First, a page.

Determining Liability in an Ohio Car Accident | Kisling, Nestico & Redick
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Liability in Ohio Car Accidents

After a car accident, it’s common for drivers involved to accuse one another. However, what they may say or believe does not necessarily prove fault. To establish liability in Ohio car accidents, negligence must be proven.

The highly skilled Ohio car accident lawyers at Kisling, Nestico & Redick have years of experience proving negligence and liability in car accident cases. If you have been involved in a car accident and would like to determine who is at fault, contact us today at 1-800-HURT-NOW.

Ohio Follows the Tort System

The state of Ohio follows the tort, or at-fault insurance, system. This system states that if you are involved in a car accident, the driver who is considered at fault will be the one responsible for any damages the accident caused. These damages may include vehicle damage, medical bills, lost wages, physical pain, and mental anguish.

The insurance company of the at-fault driver will be liable for paying for these damages to the driver who was not at fault. In Ohio, every licensed driver with a registered vehicle on the road must carry insurance coverage. The minimum liability insurance required in the state is:

  • $25,000 for injuries or death, per person
  • $50,000 total for injuries or death caused by any one accident
  • $25,000 for property damage in an accident

Police Reports Help Establish Liability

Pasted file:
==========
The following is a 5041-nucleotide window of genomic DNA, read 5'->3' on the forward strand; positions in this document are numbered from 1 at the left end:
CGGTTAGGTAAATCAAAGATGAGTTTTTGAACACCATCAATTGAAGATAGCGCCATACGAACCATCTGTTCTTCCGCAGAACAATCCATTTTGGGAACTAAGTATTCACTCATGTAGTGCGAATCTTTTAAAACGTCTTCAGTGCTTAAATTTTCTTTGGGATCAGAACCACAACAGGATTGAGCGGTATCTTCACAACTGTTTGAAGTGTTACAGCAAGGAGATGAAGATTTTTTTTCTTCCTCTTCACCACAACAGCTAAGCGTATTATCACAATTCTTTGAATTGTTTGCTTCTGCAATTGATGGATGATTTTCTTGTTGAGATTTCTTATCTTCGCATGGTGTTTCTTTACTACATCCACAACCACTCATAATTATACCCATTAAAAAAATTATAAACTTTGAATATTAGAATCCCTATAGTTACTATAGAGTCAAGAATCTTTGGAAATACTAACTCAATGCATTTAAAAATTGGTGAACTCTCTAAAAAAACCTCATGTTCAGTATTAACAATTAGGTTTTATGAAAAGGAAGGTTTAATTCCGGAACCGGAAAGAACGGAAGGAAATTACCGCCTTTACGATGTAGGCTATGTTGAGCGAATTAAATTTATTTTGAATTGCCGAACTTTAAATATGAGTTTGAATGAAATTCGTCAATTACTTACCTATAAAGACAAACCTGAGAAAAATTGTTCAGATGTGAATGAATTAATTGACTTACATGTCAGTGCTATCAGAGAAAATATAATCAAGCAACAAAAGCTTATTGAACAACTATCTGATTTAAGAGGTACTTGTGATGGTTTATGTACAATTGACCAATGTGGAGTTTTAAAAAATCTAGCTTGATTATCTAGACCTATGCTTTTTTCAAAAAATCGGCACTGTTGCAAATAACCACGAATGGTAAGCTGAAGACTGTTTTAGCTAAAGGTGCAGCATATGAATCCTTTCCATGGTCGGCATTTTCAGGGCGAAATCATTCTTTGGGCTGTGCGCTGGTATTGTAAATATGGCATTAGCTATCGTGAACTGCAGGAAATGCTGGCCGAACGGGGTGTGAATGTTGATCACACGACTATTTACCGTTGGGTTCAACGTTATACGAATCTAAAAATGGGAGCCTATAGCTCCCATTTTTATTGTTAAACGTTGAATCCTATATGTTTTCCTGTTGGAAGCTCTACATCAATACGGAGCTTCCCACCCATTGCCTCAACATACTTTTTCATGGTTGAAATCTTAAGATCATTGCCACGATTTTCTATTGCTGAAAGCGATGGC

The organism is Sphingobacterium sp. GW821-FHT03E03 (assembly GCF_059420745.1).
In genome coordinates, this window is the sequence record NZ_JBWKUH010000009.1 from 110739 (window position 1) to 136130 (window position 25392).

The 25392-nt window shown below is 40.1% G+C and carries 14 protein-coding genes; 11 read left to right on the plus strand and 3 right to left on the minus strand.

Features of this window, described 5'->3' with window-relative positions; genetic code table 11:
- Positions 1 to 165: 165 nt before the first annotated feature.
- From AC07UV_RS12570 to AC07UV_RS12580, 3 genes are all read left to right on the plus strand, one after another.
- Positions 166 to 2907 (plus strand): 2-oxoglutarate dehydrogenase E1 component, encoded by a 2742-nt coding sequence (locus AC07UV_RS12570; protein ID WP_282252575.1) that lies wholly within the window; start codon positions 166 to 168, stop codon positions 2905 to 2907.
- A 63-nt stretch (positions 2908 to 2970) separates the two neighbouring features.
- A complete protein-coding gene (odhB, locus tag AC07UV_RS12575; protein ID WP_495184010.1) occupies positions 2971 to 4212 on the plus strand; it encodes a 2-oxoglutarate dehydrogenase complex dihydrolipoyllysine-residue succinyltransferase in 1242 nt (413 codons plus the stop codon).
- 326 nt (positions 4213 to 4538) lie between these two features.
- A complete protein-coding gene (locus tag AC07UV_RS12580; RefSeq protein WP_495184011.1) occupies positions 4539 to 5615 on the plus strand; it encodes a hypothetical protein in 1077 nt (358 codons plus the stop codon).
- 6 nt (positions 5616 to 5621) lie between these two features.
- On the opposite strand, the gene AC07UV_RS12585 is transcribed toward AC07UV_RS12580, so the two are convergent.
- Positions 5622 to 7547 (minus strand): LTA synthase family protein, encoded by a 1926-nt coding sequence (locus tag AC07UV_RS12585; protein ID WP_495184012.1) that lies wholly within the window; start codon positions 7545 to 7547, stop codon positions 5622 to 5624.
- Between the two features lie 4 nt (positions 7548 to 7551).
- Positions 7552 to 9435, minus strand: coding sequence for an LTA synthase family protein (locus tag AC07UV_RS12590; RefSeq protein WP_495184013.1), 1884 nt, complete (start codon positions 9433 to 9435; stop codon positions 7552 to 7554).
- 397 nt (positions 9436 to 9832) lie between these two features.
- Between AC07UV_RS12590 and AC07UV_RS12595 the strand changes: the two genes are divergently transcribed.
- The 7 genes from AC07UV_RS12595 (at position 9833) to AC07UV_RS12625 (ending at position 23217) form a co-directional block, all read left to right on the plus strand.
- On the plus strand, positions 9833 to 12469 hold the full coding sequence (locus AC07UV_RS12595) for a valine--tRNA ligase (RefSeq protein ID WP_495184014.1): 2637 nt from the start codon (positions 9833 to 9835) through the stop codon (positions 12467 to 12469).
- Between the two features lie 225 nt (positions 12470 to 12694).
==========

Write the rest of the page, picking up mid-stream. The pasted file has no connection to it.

In most cases, the police report of an accident is used to help establish liability. Since police are almost always the first at the scene, their account of the accident is important. A police report may contain the following information:

  • The name, address, and insurance information of all drivers involved in the accident
  • The location, date, and time of the crash
  • A description of weather and road conditions
  • The contact information of witnesses
  • A description of the vehicles involved and their damages
  • A diagram of the accident scene
  • Details regarding what was said to the police officer

Ohio’s Comparative Negligence Law

Ohio follows the comparative negligence law which gives an injured party the right to seek compensation for injuries even if they were partially responsible for the accident. This law improves upon the former contributory negligence law that stated that if an injured party was even one percent at fault, they could not recover any compensation.

Under the comparative negligence law, damages are reduced by your own negligence. For example, if you were 10 percent liable and suffered $10,000 in damages, you’d be able to collect $9,000 in damages. If you are at least 51 percent liable for the accident, then you will not be allowed to recover any compensation at all.

Liability in Ohio car accidents can sometimes be difficult to determine, and when compensation for damages is involved, it’s of great importance to have the skilled legal counsel of an Ohio car accident attorney from Kisling, Nestico & Redick on your side. Call us today to learn more about how we can help.

Common Reasons a Driver May Be Liable

Proving liability after an Ohio car accident can be complicated. However, the police report and other resources can make it easier to determine. At Kisling, Nestico & Redick, we have found that the most common reasons a driver may be held liable in a car accident include:

What to Do After an Ohio Car Accident?

There are certain steps to take after a car accident to ensure your rights and health are protected, including: